The beauty of this campaign, unlike most issue and political campaigns we have had to endure in our lifetimes, was we didn’t have to wait long for victory. Not known for our patience, if we had to wait any longer, the movement would have probably fizzled.

Of course, there was opposition. There always is. But because of the opposition’s ill-conceived name, the Waiters, the masses confused them with restaurant workers, ensuring an easy electoral victory when it came time to vote.

So here we are, no more a country that must hear after “How are you?” at the office the too-oft used, “I’m doing okay for a Monday.” No more wondering whether to say, “Merry Christmas” or “Happy Holidays.” No more getting disgusted with never-ending political campaigns. No more waiting to turn 21 and no more dread before turning 40. No more waiting to worship. No more waiting to honor Mom at Mother’s Day or Dad at Father’s Day or the veterans at Veterans Day or laborers on Labor Day. Absolutely no more waiting to shop until Black Friday. None, gone, done, no more. Just freedom to do all those things whenever you please. And because Black Friday inspired this movement, it is only fitting that we memorialize our nation of no more waiting with the name of the event that started it all: Black Friday.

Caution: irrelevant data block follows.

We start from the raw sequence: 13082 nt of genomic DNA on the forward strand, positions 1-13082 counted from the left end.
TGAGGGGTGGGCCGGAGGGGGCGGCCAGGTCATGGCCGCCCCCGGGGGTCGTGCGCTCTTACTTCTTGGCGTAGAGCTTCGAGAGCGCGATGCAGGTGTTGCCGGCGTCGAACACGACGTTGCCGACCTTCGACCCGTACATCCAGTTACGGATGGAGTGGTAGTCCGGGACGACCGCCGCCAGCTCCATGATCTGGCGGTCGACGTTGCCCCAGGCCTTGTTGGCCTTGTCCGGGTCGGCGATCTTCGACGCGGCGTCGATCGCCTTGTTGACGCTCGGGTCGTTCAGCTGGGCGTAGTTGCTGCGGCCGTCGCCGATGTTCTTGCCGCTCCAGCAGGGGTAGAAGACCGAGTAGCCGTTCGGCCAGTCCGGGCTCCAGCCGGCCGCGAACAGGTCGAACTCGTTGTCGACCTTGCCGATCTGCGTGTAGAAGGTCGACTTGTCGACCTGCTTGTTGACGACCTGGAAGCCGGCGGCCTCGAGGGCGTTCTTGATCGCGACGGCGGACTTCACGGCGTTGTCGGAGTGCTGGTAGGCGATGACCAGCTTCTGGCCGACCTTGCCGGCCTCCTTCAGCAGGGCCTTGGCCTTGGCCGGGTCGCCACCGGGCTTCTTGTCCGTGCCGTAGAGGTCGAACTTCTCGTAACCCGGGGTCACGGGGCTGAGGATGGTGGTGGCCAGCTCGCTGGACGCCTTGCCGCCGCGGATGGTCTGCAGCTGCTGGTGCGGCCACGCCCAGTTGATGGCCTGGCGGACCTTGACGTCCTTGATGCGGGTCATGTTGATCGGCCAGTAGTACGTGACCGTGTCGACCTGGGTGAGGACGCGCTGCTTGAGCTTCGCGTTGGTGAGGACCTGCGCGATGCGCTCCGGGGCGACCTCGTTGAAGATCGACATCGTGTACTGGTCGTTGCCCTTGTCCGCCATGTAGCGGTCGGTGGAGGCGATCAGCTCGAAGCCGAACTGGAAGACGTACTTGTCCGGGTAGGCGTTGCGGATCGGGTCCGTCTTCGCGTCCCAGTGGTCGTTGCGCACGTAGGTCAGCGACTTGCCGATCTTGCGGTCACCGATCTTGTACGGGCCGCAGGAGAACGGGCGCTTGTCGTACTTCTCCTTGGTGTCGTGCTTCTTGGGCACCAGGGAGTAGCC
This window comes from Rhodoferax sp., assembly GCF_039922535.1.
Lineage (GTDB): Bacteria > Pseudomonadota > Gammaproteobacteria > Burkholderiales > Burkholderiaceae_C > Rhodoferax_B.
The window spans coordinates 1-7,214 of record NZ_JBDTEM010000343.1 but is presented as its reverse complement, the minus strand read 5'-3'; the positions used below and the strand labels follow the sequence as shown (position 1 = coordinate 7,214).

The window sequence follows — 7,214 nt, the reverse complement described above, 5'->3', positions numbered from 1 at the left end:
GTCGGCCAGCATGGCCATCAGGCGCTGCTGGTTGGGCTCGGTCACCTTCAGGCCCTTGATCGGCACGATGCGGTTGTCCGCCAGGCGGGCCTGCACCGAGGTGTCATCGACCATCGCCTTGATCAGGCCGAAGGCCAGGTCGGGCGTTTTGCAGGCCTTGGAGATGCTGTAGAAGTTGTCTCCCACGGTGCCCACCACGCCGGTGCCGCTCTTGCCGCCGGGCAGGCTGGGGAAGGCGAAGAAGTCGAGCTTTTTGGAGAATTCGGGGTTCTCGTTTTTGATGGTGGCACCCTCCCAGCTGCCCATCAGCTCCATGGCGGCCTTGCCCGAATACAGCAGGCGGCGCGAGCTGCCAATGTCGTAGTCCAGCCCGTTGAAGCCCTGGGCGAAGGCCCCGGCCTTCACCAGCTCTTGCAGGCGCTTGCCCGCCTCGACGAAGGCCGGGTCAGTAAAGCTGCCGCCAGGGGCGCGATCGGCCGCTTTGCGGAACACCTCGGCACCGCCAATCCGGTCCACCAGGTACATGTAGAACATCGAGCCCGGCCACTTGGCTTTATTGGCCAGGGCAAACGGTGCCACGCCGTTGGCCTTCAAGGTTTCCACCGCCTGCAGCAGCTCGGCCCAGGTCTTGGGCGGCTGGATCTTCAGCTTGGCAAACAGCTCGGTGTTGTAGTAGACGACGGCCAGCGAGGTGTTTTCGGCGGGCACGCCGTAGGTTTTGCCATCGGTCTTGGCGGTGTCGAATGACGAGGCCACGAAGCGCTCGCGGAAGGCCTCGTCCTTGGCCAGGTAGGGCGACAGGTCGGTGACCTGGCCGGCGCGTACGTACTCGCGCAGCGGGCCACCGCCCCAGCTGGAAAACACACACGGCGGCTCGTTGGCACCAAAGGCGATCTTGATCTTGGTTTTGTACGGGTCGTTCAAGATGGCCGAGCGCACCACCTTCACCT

Black Friday was never a holiday. It was a day after a holiday. It was an event. But it represented our cultural change away from days and towards a new type of freedom – an expansive freedom that will liberate our new nation in ways we haven’t yet imagined.

And so I now announce that this day, November 27, is also the last day – ever. This means that Christians’ last days were, in fact, the last days, and everyone else who supported the ABOLISH THE WAIT movement can now rest easy that there are no longer any more days, neither is there any more time.

And so begins the next phase of humanity’s progression forward, where we do not live by an arbitrary calendar but instead do as we please, when we please. We are no longer slaves to time. We no longer have to wait.

Dear Citizens, I now ask you: if you could just give the appointed leadership of our Republic some ti–, or, let’s call it an allowance – an allowance that may last for years in our former measurement of time – to figure out how this will all work, that would be great.


Supreme Leader of the Republic of Black Friday